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Illustration: Aïda Amer/Axios

Ten venture capital firms on Wednesday will announce that they're now including "diversity riders" in term sheets submitted to startups, requiring that best efforts are made to bring underrepresented investors into the deals.

Why it matters: This is a tangible effort to diversify cap tables and, in so doing, expand access to investors who have historically been excluded.

The backdrop: Diversity riders are the brainchild of Alejandro Guerrero, a principal with Los Angeles-based Act One Ventures. He tells Axios that he "went through a deep grieving process when George Floyd got murdered" that led him to explore ways to move the diversity needle forward within his industry.

The rider language is as follows:

"In order to advance diversity efforts in the venture capital industry, the Company and the lead investor, [Fund Name], will make commercial best efforts to offer and make every attempt to include as a co-investor in the financing at least one Black [or other underrepresented group including, but not limited to LatinX, women, LGBTQ+] check writer (DCWs), and to allocate a minimum of [X]% or [X] $’s of the total round for such co-investor."

Details: Firms committing to include the riders are Act One Ventures, First Round Capital, Fifth Wall, Greycroft, Harlem Capital Partners, Maveron, Plexo Capital, Precursor Ventures, SVB Capital, and Equal Ventures.

The bottom line: "Venture capital firms obviously compete against each other, but this is a way to create a new level of trust and cooperation when it comes to making introductions to underrepresented investors in our networks, or maybe in our founders' networks," Guerrero says.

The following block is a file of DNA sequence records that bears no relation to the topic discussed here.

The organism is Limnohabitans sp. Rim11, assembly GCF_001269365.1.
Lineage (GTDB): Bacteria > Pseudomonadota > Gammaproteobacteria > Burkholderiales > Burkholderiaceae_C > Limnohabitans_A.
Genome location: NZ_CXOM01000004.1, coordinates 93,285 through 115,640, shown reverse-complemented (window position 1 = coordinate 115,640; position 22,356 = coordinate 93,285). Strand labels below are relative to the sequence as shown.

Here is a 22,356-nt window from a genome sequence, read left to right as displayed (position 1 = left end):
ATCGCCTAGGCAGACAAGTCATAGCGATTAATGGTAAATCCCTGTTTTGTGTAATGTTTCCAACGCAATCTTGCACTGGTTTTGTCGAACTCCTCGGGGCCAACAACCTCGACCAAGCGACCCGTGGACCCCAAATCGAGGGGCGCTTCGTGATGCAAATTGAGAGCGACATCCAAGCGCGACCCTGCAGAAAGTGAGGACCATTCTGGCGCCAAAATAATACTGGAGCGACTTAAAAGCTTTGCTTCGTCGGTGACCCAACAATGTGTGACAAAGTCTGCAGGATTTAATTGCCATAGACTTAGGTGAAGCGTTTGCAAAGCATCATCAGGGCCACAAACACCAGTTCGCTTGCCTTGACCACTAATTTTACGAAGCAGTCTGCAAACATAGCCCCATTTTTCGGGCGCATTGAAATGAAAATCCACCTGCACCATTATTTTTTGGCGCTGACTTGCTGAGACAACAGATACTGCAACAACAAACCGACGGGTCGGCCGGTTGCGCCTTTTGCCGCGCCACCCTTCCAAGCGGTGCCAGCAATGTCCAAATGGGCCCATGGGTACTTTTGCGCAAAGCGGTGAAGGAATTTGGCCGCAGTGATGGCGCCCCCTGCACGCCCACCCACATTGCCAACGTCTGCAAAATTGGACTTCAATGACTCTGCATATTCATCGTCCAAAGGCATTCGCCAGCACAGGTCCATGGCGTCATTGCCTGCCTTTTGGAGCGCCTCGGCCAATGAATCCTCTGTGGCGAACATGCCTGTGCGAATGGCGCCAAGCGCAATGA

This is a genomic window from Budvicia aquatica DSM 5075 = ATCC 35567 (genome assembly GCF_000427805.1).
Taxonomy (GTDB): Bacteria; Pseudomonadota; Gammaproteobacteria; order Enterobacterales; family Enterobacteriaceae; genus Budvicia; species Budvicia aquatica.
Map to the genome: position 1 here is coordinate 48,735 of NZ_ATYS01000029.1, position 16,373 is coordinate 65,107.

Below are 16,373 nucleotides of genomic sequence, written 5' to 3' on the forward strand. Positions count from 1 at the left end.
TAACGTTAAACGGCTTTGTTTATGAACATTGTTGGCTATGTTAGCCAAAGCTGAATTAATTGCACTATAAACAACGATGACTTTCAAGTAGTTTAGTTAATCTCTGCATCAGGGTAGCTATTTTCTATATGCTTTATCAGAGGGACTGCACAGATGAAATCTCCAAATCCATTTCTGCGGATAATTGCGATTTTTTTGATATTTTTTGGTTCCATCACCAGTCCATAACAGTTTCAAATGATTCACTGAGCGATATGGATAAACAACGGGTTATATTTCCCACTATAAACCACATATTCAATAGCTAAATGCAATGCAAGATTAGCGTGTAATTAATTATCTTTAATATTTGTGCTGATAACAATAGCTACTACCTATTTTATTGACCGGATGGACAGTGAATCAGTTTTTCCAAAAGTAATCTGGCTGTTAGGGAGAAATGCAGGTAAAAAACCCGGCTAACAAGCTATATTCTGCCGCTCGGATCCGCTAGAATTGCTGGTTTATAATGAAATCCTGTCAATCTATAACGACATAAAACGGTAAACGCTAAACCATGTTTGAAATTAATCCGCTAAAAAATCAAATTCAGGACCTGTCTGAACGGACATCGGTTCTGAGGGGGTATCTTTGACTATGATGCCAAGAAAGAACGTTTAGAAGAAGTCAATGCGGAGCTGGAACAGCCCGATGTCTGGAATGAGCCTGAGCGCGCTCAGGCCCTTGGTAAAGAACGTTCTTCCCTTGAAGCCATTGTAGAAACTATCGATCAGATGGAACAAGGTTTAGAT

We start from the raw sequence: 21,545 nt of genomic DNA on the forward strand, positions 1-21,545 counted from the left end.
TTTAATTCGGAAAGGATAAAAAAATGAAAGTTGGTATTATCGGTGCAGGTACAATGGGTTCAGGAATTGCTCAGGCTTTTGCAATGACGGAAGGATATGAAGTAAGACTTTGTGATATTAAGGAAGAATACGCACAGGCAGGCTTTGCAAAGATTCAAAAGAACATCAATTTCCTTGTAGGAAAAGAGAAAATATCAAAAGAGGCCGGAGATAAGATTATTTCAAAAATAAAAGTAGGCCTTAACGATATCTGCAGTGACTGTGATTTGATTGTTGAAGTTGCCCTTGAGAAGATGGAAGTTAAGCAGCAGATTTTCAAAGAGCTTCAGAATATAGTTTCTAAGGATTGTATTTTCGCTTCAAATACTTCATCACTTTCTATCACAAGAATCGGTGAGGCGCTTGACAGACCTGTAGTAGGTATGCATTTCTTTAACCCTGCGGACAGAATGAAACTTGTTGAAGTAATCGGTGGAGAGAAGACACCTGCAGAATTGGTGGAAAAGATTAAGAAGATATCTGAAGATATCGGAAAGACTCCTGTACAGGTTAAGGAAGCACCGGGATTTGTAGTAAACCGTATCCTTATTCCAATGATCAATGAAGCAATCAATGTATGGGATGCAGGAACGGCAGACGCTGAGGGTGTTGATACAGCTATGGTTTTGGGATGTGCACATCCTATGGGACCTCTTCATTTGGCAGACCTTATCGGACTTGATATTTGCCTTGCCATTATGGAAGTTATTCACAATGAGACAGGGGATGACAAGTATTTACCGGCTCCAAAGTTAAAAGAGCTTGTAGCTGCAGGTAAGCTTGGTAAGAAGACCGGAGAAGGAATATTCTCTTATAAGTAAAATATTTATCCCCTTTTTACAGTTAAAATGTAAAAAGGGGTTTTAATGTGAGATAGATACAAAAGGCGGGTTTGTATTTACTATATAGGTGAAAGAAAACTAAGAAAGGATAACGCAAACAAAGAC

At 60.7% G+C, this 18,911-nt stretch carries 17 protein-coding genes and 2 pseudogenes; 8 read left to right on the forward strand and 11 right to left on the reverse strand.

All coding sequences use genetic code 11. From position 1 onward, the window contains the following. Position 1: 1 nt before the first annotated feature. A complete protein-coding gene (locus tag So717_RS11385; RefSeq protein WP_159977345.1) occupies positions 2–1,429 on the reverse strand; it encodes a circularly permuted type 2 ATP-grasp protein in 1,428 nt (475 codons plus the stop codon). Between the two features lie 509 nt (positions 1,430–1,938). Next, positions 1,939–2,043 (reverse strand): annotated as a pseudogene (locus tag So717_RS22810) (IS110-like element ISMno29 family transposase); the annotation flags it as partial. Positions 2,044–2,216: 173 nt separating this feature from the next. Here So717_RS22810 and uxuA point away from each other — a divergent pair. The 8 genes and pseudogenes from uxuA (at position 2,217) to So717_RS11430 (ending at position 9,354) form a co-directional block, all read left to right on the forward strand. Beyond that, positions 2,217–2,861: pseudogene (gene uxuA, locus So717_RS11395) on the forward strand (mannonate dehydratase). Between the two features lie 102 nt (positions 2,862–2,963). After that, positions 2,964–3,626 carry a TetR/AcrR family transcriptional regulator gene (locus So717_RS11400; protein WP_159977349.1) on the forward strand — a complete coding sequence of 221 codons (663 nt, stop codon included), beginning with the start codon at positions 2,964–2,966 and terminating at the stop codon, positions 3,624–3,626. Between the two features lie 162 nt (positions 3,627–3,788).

• "The thing I've learned in having conversations with other investors over the past three months is that everyone is ready to do more."

Go deeper

Dan Primack, author of Pro Rata
Dec 3, 2020 - Economy & Business

The forever tech bubble

Illustration: Eniola Odetunde/Axios

Price discipline is dead. Long live the tech bubble.

The big picture: Determining "proper" tech startup valuations has always been subjective, but lately it's been more akin to throwing a dart at the ceiling than at the board.

Ina Fried, author of Login
Dec 3, 2020 - Technology

Tech's race problem is all about power

Illustration: Eniola Odetunde/Axios

As problematic as the tech industry's diversity statistics are, activists say the focus on those numbers overlooks a more fundamental problem — one less about numbers than about power.

What they're saying: In tech, they argue, decision-making power remains largely concentrated in the hands of white men. The result is an industry whose products and working conditions belie the industry rhetoric about changing the world for the better.

Updated 48 mins ago - World

Mexican President López Obrador tests positive for coronavirus

Mexico's President Andrés Manuel López Obrador during a press conference at National Palace in Mexico City, Mexico, on Wednesday. Photo: Ismael Rosas/Eyepix Group/Barcroft Media via Getty Images

Mexican President Andrés Manuel López Obrador announced Sunday evening that he's tested positive for COVID-19.

Driving the news: López Obrador tweeted that he has mild symptoms and is receiving medical treatment. "As always, I am optimistic," he added. "We will all move forward."